We processed the data using GAMIT/GLOBK software using many of the same techniques used to process the BARD observations (Murray and Segall, 2001). These distributed processing methods allow the solutions to be combined in a self-consistent fashion with other solutions, such as for the BARD network, and for more global networks provided by the SOPAC analysis center, using Kalman filtering techniques, providing a well-defined velocity reference frame with respect to the stable North America. We are now reprocessing the older observations in GAMIT/GLOBK to tie all the northern California observations together in a self-consistent manner. These data sets include Stanford surveys of the profiles, NGS surveys of the HPGN network, USGS surveys of the Covelo profile, and Caltrans surveys of the HPGN-Densification sites.

Deformation

Figure 27.2 shows site velocities for the 1994-2003 period relative to stable North America, as defined by a set of 20 fiducial stations. Most of the velocities were derived from data spanning 8-10 years, whereas those with the largest error ellipses include data from only a 4 year span (most of these stations will be reoccupied in Fall 2003). The easternmost stations exhibit motions typically associated with Sierran-Great Valley block (ORLA: 12.5 mm/yr NW). The westernmost sites are moving close to the Pacific plate rate (PTAR: 45.9 mm/yr NW). Fault-normal contraction is observed east of the Ma'acama fault, in the region of the Coast Ranges near the Central Valley where similar contraction has been observed elsewhere (e.g., Murray and Segall, 2001).

The North America reference frame used in this analysis is an improvement over the single-station approach used in the Freymueller et al. (1999) study, and allows us to apply angular velocity-fault backslip modeling techniques (e.g., Murray and Segall, 2001) to account for both far-field plate motions and interseismic strain accumulation. We are modifying a set of algorithms provided by Brendan Meade of MIT that sums backslip on rectangular dislocations to extend our simple 2D method to more complex, 3D fault systems (including subduction zones and extensional provinces). We are currently testing it on a variety of problems, such as the Adriatic region with M. Battaglia and R. Bürgmann, and it appears to be well suited to study the northern San Andreas fault system and its transition to the Cascadia subduction zone.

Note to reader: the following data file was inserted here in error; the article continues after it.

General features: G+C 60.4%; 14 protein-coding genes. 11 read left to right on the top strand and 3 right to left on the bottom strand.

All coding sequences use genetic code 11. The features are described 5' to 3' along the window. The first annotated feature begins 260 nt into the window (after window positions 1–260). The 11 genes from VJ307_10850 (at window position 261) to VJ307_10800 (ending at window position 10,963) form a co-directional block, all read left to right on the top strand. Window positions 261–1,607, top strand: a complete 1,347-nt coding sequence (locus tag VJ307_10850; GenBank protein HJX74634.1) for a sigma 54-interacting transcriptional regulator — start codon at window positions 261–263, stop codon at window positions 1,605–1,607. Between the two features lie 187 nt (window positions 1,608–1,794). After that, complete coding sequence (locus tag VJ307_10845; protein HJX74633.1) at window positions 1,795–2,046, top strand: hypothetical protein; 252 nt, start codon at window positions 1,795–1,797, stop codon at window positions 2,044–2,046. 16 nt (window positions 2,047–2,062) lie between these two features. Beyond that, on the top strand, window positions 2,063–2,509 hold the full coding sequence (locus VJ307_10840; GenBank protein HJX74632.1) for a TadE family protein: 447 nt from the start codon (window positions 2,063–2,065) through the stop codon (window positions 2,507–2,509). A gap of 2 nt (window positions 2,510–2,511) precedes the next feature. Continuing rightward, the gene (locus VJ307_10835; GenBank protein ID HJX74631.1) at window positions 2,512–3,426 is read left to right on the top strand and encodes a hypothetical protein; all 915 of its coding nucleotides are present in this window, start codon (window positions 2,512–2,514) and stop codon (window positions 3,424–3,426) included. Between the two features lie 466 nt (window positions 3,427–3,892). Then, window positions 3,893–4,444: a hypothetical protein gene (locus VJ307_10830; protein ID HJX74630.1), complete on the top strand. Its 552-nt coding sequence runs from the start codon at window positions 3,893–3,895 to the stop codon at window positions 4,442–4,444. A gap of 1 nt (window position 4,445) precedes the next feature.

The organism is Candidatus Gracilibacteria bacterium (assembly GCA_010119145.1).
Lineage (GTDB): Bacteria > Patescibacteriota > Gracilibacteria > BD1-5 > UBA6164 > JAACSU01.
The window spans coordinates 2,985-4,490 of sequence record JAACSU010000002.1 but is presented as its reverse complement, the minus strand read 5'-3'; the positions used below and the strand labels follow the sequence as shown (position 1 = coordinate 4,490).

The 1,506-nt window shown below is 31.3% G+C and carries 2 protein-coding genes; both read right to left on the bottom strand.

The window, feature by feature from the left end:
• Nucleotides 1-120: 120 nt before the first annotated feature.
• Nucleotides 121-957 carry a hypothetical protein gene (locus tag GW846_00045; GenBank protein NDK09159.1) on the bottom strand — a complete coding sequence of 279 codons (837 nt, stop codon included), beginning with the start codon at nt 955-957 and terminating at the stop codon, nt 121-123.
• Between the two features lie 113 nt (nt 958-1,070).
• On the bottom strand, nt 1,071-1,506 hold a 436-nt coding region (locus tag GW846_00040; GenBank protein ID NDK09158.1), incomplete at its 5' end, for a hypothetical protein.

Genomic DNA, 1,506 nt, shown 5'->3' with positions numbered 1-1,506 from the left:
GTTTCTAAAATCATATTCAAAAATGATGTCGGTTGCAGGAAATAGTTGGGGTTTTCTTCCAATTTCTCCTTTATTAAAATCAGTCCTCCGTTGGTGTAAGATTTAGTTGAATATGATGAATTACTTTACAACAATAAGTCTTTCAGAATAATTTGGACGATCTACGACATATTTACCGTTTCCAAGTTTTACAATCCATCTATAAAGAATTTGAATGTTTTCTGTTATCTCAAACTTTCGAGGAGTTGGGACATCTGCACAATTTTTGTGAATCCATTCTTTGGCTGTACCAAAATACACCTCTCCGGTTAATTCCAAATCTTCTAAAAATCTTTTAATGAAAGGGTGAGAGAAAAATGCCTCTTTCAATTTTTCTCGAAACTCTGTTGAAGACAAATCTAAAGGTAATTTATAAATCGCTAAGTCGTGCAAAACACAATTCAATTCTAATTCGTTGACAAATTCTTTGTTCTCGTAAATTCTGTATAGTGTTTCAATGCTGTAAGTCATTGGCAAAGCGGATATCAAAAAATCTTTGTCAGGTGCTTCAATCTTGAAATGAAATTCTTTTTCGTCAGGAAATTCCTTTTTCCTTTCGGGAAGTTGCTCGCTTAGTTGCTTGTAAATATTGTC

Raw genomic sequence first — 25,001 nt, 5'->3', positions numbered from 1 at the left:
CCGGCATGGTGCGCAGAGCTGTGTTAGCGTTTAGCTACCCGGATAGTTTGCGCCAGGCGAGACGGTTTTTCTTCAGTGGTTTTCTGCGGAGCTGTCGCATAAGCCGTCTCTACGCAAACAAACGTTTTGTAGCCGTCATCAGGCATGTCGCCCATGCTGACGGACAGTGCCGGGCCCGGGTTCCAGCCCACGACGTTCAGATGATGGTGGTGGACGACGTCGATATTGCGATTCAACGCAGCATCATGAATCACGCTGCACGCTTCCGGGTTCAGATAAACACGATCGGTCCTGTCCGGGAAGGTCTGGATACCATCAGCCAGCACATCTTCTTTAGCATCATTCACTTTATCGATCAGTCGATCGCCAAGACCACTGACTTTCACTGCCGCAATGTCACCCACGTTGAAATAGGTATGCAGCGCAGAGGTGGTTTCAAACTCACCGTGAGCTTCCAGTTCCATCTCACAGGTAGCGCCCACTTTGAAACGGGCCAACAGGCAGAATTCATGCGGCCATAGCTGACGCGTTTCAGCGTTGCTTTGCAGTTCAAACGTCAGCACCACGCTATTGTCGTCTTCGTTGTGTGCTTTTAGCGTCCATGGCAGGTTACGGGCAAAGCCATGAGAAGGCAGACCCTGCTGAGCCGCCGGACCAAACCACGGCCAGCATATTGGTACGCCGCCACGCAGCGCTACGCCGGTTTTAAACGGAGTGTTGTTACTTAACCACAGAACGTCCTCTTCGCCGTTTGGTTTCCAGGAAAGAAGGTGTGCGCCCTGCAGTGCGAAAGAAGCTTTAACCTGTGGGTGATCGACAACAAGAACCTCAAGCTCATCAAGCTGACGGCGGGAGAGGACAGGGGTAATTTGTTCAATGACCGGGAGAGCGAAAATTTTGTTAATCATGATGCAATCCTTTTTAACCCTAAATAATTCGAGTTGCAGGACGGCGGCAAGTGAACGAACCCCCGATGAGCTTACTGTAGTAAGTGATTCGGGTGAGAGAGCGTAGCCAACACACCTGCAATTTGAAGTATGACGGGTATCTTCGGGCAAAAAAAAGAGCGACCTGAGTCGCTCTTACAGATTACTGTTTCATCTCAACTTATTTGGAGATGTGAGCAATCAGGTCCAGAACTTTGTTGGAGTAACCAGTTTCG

The velocity orientations do not closely follow the mapped traces of the faults in the northernmost section, as one might expect from pure elastic strain accumulation on the faults. We will assess whether this is a result of the Sierran-Great Valley block impinging on the San Andreas fault system, or a strain effect caused by the Mendocino fracture zone. We will determine realistic uncertainties of our strain accumulation models using the bootstrap techniques, and test methods for adding geologic and other information using Bayesian techniques to test whether the additional information can reduce the correlations and provide better resolution on other parameters. For example, the slip-rate and locking depth (10.5-22.6 mm/yr and 4.7-44.6 km, 95% confidence) on the San Andreas fault should be much better resolved by applying constraints derived from other seismic, geodetic, and paleoseismic observations.

Figure 27.2: Velocities of sites in the Coast Ranges relative to North America, with 95% confidence regions assuming white-noise process only. Sites without velocities were observed in early 2003; data from their initial occupation in 1994 or 1999 is currently being processed.
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Acknowledgements

We appreciate support for this project by the USGS NEHRP through grant numbers 02HQGR0064 and 03HQGR0074. We thank André Basset, Maurizio Battaglia, Dennise Templeton, and especially Todd Williams for assistance conducting the survey.

References

Freymueller, J. T., M. H. Murray, P. Segall, and D. Castillo, Kinematics of the Pacific-North America plate boundary zone, northern California, J. Geophys. Res., 104, 7419-7442, 1999.

Murray, M. H., and P. Segall, Modeling broadscale deformation in northern California and Nevada from plate motions and elastic strain accumulation, Geophys. Res. Lett., 28, 4315-4318, 2001.